#   aggregated and the order of the result
    , # SELECT COUNT(sample)
      FUN = length
          # R function to mimic SQL 'count' function
    )
  )
, # HAVING sample_count > 4
  x[ sample_count > 4, ]
)

This gets rather busy when aggregating multiple columns because each aggregation produces a data frame, so you need to “merge” the data frames (analogous to a SQL join):

pseudo SQL (pretending that SQL has statistical aggregation functions)

select sample_type
     , count(sample) as sample_count
     , mean(sample)  as sample_mean
     , var(sample)   as sample_var
  from test_df
 group by sample_type 
 order by sample_type
having sample_count > 4

R

with(
  x <-  with(
    test_df
  , {
      by <- list(sample_type = sample_type)
      Reduce(
        f = function(dtf1, dtf2) merge(dtf1, dtf2)
      , x = list(
          aggregate(
            x = data.frame(sample_count=sample)
          , by = by , FUN = length)
        , aggregate(
            x = data.frame(sample_mean =sample)
          , by = by, FUN = mean)
        , aggregate(
            x = data.frame(sample_var =sample),
            by = by, FUN = var)
        )
      )
    }
  )
, x[ sample_count > 4, ]
)

 

R S4 objects and overloaded data.frame

Here is some code extracted from this answer http://stackoverflow.com/a/14607290 to the question “How to create a dataframe of user defined S4 classes in R“. The answer and question are well worth reading, but I wanted to have the code example in one place without the intervening comments:

# Create S4 class person(name,age)
setClass("person", 
  slots = c(
    name="character", 
    age="numeric"
  )
)

# Create subsetting operator
setMethod("[", 
  "person",
  function(x, i, j) {
    initialize(x, name=x@name[i], age=x@age[i])
  }
)

# Create overload for format()
format.person <- function(x) {
  paste0(x@name, ", ", x@age)
}

# Create overload for as.data.frame()
as.data.frame.person <-
  function(x, row.names=NULL, optional=FALSE)
{
  if (is.null(row.names))
    row.names <- x@name
    value <- list(x)
    attr(value, "row.names") <- row.names
    class(value) <- "data.frame"
    return(value)
}

# Create overload for c()
c.person = function(...) {
  args = list(...)
  return(
    new("person",
      name=sapply(args, function(x) x@name),  
      age=sapply(args, function(x) x@age)
    )
  )
}

# Demonstrate the code above; writes "John, 20"
format(
    data.frame(
        c(
            new("person", name="Tom", age=30),
            new("person", name="John", age=20)
        )
    )[2,]
)

 

Conda Install R packages Tcl Error – solved

When I try to install R packages in conda, sometimes I get the following error:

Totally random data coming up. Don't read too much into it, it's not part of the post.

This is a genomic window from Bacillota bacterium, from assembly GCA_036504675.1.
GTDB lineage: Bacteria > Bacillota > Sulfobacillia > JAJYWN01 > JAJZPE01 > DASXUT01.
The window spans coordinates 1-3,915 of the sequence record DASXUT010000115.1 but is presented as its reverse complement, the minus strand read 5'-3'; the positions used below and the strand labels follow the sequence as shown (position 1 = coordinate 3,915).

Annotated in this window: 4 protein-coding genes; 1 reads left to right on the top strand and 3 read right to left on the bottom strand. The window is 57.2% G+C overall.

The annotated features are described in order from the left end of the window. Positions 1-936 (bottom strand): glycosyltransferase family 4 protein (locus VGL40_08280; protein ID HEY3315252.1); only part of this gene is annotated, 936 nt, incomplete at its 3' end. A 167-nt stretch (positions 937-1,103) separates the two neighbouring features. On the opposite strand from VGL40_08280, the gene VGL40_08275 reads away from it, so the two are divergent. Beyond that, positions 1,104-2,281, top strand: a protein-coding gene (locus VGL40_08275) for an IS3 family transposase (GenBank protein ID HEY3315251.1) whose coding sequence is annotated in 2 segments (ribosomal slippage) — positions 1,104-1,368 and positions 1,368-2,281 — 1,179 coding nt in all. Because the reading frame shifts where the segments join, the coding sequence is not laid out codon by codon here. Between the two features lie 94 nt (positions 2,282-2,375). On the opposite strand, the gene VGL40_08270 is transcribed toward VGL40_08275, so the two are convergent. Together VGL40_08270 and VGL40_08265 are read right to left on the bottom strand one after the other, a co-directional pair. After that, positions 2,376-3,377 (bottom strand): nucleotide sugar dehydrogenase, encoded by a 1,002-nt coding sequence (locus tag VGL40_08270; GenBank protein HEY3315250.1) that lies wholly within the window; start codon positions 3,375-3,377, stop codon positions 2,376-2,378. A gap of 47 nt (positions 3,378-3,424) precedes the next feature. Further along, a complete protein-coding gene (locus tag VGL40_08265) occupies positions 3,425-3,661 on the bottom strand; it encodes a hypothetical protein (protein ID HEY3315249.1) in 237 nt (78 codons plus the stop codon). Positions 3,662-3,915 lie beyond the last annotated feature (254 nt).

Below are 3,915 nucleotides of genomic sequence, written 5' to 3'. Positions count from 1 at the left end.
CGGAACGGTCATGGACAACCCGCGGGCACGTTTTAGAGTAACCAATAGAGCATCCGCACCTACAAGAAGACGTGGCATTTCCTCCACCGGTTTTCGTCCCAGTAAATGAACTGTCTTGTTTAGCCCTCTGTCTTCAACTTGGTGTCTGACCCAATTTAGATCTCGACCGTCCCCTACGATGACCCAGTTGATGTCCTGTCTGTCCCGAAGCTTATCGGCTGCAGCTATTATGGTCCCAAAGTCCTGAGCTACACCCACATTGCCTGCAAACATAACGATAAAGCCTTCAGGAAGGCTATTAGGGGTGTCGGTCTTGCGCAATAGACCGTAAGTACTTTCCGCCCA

install.packages("vegan")
. . .
Error: .onLoad failed in loadNamespace() for 'tcltk', details:
  call: fun(libname, pkgname)
  error: Can't find a usable init.tcl in the following directories: 
    /opt/anaconda1anaconda2anaconda3/lib/tcl8.5 ./lib/tcl8.5 ./lib/tcl8.5 ./library ./library ./tcl8.5.18/library ./tcl8.5.18/library

This is happening because install.packages is trying to paint the repository picker window – I don’t understand why it’s not using the command-line repository picker.

My workaround was to set the working directory to

~/miniconda2

so that

./lib/tcl8.5/init.tcl

was on my path. Then it painted the repository-picker just fine, and I was able to install my update.

An alternative workaround might have been to ssh to the same box (without X forwarding).

bash get directory for script

First, some warnings from the BashFAQ:

  • Your script does not actually have a location! Wherever the bytes end up coming from, there is no “one canonical path” for it. Never.

  • $0 is NOT the answer to your problem. If you think it is, you can either stop reading and write more bugs, or you can accept this and read on.

The BashFAQ also describes BASH_SOURCE and the applicable caveats.  Here’s some workable, albeit fallible, code from http://stackoverflow.com/questions/59895/can-a-bash-script-tell-which-directory-it-is-stored-in:

# find directory where script may reside
SOURCE="${BASH_SOURCE[0]}"
# resolve $SOURCE till not a symlink
while [ -h "$SOURCE" ]; do 
  DIR="$( cd -P "$(dirname "$SOURCE")" && pwd )"
  SOURCE="$(readlink "$SOURCE")"
  [[ $SOURCE != /* ]] && SOURCE="$DIR/$SOURCE"
done
DIR="$(cd -P "$(dirname "$SOURCE")" && pwd && \
  echo x)"
DIR="${DIR%x}"
echo Script $0 resides in directory $DIR

docker subverts ufw

The Problem

I found on Ubuntu that Docker modifies iptables such that ufw cannot effectively control incoming connections, as documented here:

http://blog.viktorpetersson.com/post/101707677489/the-dangers-of-ufw-docker

A Workaround

This link also points out that it is possible to override this behavior by adding the --iptables=false option to the command line that starts the Docker daemon. For a systemd example, this option is appended to the ExecStart line in
/lib/systemd/system/docker.service:

ExecStart=/usr/bin/dockerd -H fd:// –iptables=false

A Side-Effect of the Workaround

On Debian, with dockerd lauched with the --iptables=false option, I tried to do “docker build” for a DockerFile that included:

RUN npm install -g ethercalc pm2

But, this failed with:

npm info retry will retry, error on last attempt: Error: getaddrinfo ENOTFOUND registry.npmjs.org registry.npmjs.org:443

So, I had to

  • restart dockerd without the --iptables=false option
  • do the docker build
  • restart dockerd with the --iptables=false option

I would like to find a more elegant solution!!

Update 1:

On a Debian without any bridges, I don’t notice a difference in the output of ‘iptables -L’ with or without the option set.  So, I’m a bit stumped. Could this issue only affect Ubuntu? Could it only affect machines that have bridges?

Update 2:

I tried this again with my Ubuntu machine that does indeed have bridges, and I found that ‘iptables -L’ output is unaffected, yet, when I started dockerd without the --iptables=false option, my machine accepted connections even when ufw was set to reject all incoming connections.  So, I’m still stumped.